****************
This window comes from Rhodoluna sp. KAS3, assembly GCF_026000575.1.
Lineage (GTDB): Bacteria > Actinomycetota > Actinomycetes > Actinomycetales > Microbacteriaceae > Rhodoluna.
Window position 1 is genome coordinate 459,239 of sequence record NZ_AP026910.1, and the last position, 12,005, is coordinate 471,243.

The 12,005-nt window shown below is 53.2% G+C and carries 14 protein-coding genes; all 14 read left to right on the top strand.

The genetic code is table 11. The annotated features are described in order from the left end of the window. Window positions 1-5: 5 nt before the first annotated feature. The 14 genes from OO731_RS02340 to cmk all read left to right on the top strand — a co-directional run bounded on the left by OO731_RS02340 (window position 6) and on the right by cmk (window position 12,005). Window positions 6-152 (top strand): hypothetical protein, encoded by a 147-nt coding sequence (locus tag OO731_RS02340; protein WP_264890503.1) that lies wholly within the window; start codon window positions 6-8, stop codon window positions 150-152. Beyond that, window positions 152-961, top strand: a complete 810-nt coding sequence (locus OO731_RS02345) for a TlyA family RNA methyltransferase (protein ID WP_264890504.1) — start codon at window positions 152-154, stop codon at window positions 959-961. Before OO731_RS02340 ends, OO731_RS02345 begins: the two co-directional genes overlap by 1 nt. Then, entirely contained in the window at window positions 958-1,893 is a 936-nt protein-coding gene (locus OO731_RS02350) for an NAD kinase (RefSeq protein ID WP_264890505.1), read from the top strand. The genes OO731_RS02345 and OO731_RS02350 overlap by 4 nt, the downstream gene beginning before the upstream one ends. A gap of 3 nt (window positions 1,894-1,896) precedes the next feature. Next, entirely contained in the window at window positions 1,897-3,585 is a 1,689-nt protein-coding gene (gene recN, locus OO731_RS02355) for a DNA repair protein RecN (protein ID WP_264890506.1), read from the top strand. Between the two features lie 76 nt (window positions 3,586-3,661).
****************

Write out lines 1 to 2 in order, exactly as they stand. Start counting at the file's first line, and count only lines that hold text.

This window comes from Rhodoluna sp. KAS3, assembly GCF_026000575.1.
Lineage (GTDB): Bacteria > Actinomycetota > Actinomycetes > Actinomycetales > Microbacteriaceae > Rhodoluna.